PIVOTAL ARC / NACHOFF: Violin Concerto.1-3 String Quartet.2 Pivotal Arc 2,3 / 1Nathalie Bonin, vln; 2Molinari String Quartet; 3Ad hoc orchestra: Jocelyn Couture, Bill Mahar, tpt; David Grott, tb; Bob Ellis, bs-tb; Jean-Pierre Zanello, pic/fl/cl/sop-sax; Yvan Belleau, cl/t-sax; Brent Besner, bs-cl; Michael Davidson, vib; Mark Helios, bs; Satoshi Takeishi, dm/perc; JC Sanford, cond / Whirlwind Recordings WR4761
Quinsin Nachoff, whose CD Flux I reviewed in August 2016, is a Canadian tenor saxist now residing and working in New York City. In that earlier review, I noted that Nachoff’s fusion of jazz and classical leaned more towards the former in terms of sonority although, like the late Nikolai Kapustin’s music, the forms are actually classical underneath it all. This disc, scheduled for release on August 7, is a rather different kettle of fish.
His Violin Concerto opens with a cadenza by the soloist that includes references to several classical composers, including Berg and Ligeti, before launching into the concerto proper. And here Nachoff bypasses the conventional classical orchestra to present us with a hard-driving, biting wall of sound that resembles Stan Kenton, combining flute and clarinets with “heavy” brass sounds and piledriver percussion. What I particularly liked about it was that Nachoff has found his very own method of instrumental voicing; at times it resembles Kenton, at other times Eddie Sauter or Charles Mingus, yet in the end the scoring is entirely his own.
Also in this album, Nachoff fuses the various elements to a much higher degree than in Flux. I would even suggest that this concerto is a work that should be performed by modern classical orchestras, except that the majority of them, though excellent, well-trained musicians, often don’t have the ability to capture a real feeling of jazz “swing.” The second movement, which is the slow one as is traditional in most concerti, is scarcely relaxing or soporific, retaining in many respects the edginess of the first but at a slower pace. Nachoff himself describes it as “Where Berg meets Ellington,” and indeed, for those of us who grew up with the Duke’s music and followed its evolution through the 1950s, ‘60s and ‘70s, this makes sense. Despite a few moments and phrases out of tonality, Ellington remained an essentially tonal composer, but his sense of rhythm was always looser and less regular in pulse than most of his fellow musicians, particularly in his own piano playing but also in the way his musicians played as a unit. Nonetheless, the emphasis on the high strings and low clarinet sounds, with the trumpets playing in their middle register to fill the hole, is again Nachoff’s own conception.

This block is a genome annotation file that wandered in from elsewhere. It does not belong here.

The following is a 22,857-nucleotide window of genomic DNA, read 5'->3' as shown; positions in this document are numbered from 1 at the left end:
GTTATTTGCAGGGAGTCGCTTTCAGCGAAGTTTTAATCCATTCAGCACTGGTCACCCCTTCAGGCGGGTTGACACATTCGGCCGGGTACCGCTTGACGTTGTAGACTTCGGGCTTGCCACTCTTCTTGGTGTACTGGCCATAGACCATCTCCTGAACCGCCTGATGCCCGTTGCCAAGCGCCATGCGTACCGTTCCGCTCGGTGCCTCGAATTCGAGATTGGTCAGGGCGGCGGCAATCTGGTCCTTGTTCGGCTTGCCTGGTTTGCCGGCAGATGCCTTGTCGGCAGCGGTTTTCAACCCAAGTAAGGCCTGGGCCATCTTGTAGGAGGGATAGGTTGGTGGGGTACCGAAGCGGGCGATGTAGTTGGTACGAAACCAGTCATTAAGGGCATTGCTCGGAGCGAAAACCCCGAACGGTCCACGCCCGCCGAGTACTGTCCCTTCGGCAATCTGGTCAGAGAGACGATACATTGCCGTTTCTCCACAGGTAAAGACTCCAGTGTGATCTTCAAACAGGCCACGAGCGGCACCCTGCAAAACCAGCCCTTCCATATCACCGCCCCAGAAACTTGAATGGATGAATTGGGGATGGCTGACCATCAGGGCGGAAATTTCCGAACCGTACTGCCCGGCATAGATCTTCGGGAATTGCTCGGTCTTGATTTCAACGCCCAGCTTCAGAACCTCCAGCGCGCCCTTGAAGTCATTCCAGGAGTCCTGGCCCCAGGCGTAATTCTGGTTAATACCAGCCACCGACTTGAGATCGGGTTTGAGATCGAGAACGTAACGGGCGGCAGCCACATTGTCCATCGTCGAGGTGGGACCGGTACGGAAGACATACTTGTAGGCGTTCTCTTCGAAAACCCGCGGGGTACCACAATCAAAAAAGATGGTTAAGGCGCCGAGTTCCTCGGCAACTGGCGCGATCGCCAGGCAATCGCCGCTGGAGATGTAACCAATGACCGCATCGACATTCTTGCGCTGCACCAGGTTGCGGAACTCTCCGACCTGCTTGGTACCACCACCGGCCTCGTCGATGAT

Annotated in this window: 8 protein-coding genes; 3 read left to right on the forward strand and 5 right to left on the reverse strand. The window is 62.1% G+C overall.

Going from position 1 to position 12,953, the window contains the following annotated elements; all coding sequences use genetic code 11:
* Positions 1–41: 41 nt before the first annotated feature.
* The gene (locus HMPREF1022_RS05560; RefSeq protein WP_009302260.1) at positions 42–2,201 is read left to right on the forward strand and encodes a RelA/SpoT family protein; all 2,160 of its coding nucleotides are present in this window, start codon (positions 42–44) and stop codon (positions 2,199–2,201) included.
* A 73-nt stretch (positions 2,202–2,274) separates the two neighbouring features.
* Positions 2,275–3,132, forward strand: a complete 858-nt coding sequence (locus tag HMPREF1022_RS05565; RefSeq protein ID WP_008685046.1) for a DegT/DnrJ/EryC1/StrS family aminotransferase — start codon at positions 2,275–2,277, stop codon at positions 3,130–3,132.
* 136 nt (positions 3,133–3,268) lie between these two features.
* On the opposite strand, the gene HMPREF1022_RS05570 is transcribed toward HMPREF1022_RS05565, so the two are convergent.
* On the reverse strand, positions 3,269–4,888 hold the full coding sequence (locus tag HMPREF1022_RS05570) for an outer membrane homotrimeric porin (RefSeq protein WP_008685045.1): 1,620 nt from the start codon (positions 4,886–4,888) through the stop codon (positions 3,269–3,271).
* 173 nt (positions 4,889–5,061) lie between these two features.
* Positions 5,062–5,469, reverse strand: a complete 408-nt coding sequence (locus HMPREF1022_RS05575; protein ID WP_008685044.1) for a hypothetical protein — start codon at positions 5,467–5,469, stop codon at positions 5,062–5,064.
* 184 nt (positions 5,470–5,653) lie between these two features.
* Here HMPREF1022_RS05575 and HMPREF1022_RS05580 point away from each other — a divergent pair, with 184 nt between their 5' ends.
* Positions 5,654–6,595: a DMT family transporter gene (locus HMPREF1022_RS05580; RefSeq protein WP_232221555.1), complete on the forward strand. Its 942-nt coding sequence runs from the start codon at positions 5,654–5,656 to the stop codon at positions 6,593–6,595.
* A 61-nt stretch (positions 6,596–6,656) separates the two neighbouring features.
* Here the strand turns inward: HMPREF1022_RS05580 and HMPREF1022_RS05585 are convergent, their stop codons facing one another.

I should point out that throughout this concerto the soloist is on her own musical plateau, setting the pace with extended lines that hold together as well as morphing and changing as if they were improvised, while the orchestra—as rich and complex as the writing is—is merely the commentator. This, too, diverges from the strict classical concept of a concerto, where the orchestra normally dominates the soundscape and dictates both the direction and the formation of the soloist’s contribution (think of the concerti of Beethoven, Schumann and Brahms, even those of Stravinsky and Berg). This split-level concept of musical progression seems to me unique to Nachoff. Some violinist could easily play the solo part of this work alone and call it a solo sonata, just as some orchestra could play the orchestral part alone and call it a jazz symphony. For earlier examples of what I mean, think of Sauter’s Focus or Mingus’ The Black Saint and the Sinner Lady. In both cases, the orchestral score was conceived independently while the soloist overlaid his part. I’m sure Nachoff composed both solo and ensemble at the same time, but the end result strikes the ear the same way. In the third movement, there is a fascinating bass-and-drum duet about two and a half minutes into it and this, too, seems an independent element until the pause, after which bass and drums lead back to supporting the solo violinist as the rest of the orchestra slowly coalesces once again behind it. A series of riffs then build up tension in the ensemble before the violin comes back to add its own commentary. At about 10:45 we get, believe it or not, a vibraphone solo over the orchestra. Although I liked this, I wasn’t really sure that it fit into the concerto either musically or conceptually. The cadenza in the last movement is another strange bird, comprised mostly of whistle tones in the extreme upper register and not the usual bravura showpiece that most cadenzas are. I might also add that this concerto is a massive work, running over 45 minutes and thus taking up more than half the length of the CD.